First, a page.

The Pros & Cons Of Tube Amps

Tube amps have been considered to be the cream of the crop when it comes to guitar amplifiers, and they continue to be revered by guitarists all over the world. But what exactly makes tube or valve amplifiers so appealing to people? What are the potential drawbacks of owning one? Let’s take a closer look at some of the pros and cons of tube amplifiers so you can decide if these are the best choice for you.

The Pros Of Tube Amps

Tube amps have some notable benefits that people love and allow these amplifiers to continue to pass the test of time and be used in countless genres. These are the main ones:

A Warm, Organic Tone

Tube amps are often regarded as being able to produce a warmer, more “ natural” sound than solid state amplifiers because the tone is created by pushing the amp’s volume. This phenomenon is where the term “overdrive” comes from.  

When you turn up the volume on a tube amp, it increases gain, distorts the signal, and creates saturation, giving your sound more character and depth. This waveform of a tube amp is also described as being rounder, which contributes to the warmer sound for which tube amps are known.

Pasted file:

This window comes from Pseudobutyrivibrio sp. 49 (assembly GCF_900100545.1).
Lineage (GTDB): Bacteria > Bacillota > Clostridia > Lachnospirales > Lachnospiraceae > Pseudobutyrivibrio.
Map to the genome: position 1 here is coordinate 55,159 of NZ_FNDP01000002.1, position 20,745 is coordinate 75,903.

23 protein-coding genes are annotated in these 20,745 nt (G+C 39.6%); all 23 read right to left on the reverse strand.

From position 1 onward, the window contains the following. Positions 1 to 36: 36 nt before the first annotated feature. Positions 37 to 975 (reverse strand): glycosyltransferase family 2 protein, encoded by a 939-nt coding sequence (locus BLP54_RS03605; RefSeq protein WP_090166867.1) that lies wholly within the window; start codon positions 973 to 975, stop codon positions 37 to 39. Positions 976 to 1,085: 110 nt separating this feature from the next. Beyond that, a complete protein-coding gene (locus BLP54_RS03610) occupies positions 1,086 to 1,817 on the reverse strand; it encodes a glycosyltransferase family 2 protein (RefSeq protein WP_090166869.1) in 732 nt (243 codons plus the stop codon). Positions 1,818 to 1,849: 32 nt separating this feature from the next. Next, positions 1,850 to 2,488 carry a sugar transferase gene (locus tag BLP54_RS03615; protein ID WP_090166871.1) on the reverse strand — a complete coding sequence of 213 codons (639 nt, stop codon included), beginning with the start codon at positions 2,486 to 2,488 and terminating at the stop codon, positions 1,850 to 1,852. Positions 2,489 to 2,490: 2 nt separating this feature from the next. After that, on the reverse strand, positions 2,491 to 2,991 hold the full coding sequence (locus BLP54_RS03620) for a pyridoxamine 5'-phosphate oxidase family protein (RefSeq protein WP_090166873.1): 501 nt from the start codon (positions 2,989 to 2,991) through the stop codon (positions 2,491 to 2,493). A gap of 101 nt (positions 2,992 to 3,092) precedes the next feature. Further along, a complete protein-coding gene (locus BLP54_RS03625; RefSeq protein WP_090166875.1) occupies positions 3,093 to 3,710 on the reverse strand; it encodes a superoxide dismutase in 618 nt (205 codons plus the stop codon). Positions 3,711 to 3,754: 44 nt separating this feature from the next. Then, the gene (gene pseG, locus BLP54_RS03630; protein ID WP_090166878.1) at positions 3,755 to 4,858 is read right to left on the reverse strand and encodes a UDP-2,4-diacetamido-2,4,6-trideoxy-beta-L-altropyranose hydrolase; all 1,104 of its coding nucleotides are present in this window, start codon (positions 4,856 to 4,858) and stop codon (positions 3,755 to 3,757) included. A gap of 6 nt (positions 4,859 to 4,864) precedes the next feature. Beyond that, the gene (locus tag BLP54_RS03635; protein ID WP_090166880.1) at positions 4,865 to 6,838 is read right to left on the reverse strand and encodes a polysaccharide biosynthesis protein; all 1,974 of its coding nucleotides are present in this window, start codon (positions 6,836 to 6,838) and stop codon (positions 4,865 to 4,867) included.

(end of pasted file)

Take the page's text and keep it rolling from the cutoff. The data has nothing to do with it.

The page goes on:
The quality of distortion and all of the pleasant harmonics that are produced are frequently cited as reasons why many people prefer tube amplifiers.

More Dynamics & Expressiveness

In addition to the lovely tones that tube amps can provide, they are also very responsive to changes in your guitar playing. This makes tube amps quite expressive!

Because of the natural compression that tube amps have, if you want to clean up your sound, you can try to do so by playing lightly and more delicately. Conversely, if you need to add some grit, you can do that too by adding a more aggressive pick attack. 

Sure, you can do this with many high-quality solid-state and modeling amps, but sometimes these have a reputation for being more harsh or sterile than a tube or valve amplifier.

Higher Quality Components

In general, tube amps are made with higher quality components than solid state amps. This is one of the reasons why they tend to be more expensive. There are also more working parts inside of them than solid states, but this will be discussed more later.

Because they have more high-quality parts, tube amps usually last longer. This is why many people who invest in a good tube amp keep it for years, or even decades. They can also hold their value quite well over time.

 

 

The Cons of Tube Amps

Although tube amplifiers can be finely-crafted and sound amazing, there are some downsides to using them that not everyone will appreciate. Here are some to be aware of:

Regular Maintenance

The valves or “tubes” found in tube amps don’t last forever; as you continue to play it, they will start to die out. Eventually, you will need to replace them so that your amp sounds amazing again. Unfortunately, this unavoidable aspect of tube amplifiers can be inconvenient to some people, and it’s not exactly cheap. 

Also, since tube amps have more working parts in them, there may be an increased risk of something malfunctioning, which can mean more repairs.